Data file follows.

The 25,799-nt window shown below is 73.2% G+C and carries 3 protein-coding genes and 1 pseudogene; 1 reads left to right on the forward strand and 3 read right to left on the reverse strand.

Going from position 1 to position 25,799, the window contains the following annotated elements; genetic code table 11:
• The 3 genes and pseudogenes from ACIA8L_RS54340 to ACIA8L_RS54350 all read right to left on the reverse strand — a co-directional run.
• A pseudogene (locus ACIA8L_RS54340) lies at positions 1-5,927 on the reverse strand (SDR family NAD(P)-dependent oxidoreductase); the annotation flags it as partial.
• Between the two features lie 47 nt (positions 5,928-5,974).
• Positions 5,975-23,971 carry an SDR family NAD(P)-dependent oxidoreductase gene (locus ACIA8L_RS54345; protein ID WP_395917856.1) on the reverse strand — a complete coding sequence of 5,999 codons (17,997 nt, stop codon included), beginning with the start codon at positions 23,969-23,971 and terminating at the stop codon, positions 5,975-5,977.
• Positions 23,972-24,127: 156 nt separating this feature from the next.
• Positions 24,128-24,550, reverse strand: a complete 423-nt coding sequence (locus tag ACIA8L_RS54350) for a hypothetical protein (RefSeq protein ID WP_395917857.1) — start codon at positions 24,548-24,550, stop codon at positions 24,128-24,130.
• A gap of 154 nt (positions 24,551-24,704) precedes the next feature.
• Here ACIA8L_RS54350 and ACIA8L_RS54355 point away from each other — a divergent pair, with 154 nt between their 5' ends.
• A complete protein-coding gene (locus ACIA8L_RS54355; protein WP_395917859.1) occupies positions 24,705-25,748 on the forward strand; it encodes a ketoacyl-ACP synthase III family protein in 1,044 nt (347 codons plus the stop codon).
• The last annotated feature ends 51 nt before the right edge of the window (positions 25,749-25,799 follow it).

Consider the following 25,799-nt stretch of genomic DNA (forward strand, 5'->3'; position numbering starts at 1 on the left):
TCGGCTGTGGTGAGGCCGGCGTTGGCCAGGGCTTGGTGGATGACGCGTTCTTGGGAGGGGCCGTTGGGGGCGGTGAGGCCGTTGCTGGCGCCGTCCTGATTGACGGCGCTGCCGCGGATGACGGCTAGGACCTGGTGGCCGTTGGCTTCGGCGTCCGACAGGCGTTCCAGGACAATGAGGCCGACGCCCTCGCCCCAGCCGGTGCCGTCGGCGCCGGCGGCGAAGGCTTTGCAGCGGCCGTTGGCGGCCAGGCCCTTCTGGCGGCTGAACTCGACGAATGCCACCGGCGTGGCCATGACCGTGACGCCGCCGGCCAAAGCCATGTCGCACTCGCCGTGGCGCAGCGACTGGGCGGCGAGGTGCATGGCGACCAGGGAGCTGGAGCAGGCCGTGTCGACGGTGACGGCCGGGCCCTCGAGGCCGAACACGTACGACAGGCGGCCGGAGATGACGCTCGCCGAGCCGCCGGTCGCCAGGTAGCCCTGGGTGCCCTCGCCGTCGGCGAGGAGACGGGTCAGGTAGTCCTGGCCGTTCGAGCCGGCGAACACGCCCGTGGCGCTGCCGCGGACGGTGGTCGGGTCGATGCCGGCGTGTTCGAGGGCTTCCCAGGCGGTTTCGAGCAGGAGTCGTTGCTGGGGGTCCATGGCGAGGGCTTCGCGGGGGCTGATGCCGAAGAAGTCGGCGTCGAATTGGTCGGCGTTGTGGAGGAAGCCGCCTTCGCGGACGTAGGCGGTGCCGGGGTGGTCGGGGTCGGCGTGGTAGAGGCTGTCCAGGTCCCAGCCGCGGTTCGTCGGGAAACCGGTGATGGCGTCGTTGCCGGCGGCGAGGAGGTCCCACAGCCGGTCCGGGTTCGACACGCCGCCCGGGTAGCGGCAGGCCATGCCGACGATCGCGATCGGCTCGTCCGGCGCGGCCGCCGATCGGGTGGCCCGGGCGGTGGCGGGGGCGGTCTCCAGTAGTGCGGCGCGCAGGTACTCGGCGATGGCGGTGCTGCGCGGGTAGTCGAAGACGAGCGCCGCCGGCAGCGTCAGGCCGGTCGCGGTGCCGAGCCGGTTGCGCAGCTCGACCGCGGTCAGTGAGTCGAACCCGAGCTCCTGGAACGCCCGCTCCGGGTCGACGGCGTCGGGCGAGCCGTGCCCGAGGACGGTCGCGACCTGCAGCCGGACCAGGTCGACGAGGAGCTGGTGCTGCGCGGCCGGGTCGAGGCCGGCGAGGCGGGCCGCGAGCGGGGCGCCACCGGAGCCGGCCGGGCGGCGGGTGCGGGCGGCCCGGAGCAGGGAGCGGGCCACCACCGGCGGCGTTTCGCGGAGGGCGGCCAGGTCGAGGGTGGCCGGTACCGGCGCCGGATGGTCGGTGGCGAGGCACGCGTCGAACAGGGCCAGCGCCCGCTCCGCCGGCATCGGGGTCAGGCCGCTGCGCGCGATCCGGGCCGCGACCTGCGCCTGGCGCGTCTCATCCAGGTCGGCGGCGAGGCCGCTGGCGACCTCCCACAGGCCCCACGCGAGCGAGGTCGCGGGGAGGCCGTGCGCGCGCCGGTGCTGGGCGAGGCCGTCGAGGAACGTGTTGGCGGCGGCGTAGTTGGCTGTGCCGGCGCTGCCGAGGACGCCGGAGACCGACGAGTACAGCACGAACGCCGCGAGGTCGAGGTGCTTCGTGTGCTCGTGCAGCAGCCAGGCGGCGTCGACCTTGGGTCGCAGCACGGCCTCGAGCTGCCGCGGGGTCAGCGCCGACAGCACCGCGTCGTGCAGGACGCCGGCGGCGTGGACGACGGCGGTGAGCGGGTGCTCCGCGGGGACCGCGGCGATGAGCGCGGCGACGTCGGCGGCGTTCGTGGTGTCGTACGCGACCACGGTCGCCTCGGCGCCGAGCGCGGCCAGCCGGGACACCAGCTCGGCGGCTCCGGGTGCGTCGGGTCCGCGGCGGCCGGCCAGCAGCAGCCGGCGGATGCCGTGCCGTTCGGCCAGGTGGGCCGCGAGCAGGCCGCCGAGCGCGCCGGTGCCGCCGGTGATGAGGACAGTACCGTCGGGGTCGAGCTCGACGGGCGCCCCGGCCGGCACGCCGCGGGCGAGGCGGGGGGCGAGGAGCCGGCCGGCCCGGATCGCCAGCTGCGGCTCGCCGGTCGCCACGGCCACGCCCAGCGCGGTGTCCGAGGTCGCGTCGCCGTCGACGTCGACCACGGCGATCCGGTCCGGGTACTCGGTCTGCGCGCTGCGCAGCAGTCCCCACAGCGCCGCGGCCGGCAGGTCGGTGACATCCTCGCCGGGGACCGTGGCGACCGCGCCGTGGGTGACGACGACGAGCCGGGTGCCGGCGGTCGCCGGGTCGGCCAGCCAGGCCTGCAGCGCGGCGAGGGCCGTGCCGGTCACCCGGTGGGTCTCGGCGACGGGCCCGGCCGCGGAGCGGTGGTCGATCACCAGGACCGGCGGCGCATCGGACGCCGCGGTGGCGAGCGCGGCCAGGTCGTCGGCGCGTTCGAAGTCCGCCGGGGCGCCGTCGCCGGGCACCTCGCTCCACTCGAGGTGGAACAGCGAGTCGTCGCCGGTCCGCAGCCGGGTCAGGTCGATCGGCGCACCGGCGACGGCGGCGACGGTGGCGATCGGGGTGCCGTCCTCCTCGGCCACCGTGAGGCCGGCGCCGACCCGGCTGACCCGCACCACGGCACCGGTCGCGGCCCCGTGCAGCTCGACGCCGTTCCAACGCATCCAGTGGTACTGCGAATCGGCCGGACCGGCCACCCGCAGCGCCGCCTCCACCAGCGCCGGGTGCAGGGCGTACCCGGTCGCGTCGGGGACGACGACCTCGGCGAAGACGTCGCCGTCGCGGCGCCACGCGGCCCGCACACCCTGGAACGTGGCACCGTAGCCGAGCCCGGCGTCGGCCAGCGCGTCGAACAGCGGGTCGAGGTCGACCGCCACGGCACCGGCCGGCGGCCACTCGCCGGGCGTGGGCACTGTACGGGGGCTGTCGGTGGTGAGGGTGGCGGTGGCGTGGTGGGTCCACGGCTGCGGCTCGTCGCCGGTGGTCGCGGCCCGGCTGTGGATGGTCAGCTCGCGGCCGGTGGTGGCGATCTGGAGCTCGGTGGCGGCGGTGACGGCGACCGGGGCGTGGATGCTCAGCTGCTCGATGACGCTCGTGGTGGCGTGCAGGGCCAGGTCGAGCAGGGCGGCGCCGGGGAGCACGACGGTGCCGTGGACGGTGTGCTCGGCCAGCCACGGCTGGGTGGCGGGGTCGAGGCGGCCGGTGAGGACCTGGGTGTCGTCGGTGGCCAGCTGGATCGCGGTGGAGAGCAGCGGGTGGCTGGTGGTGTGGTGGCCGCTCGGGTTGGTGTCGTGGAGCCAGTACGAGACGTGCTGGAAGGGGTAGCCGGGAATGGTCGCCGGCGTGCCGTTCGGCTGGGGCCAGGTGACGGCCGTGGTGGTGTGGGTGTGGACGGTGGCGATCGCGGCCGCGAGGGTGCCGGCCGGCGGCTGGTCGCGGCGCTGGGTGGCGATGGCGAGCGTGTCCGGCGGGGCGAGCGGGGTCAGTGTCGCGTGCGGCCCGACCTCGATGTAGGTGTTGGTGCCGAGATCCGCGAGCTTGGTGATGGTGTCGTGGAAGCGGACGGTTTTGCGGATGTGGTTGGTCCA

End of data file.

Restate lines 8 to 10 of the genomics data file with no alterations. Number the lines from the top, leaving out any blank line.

• Positions 24,128-24,550, reverse strand: a complete 423-nt coding sequence (locus tag ACIA8L_RS54350) for a hypothetical protein (RefSeq protein ID WP_395917857.1) — start codon at positions 24,548-24,550, stop codon at positions 24,128-24,130.
• A gap of 154 nt (positions 24,551-24,704) precedes the next feature.
• Here ACIA8L_RS54350 and ACIA8L_RS54355 point away from each other — a divergent pair, with 154 nt between their 5' ends.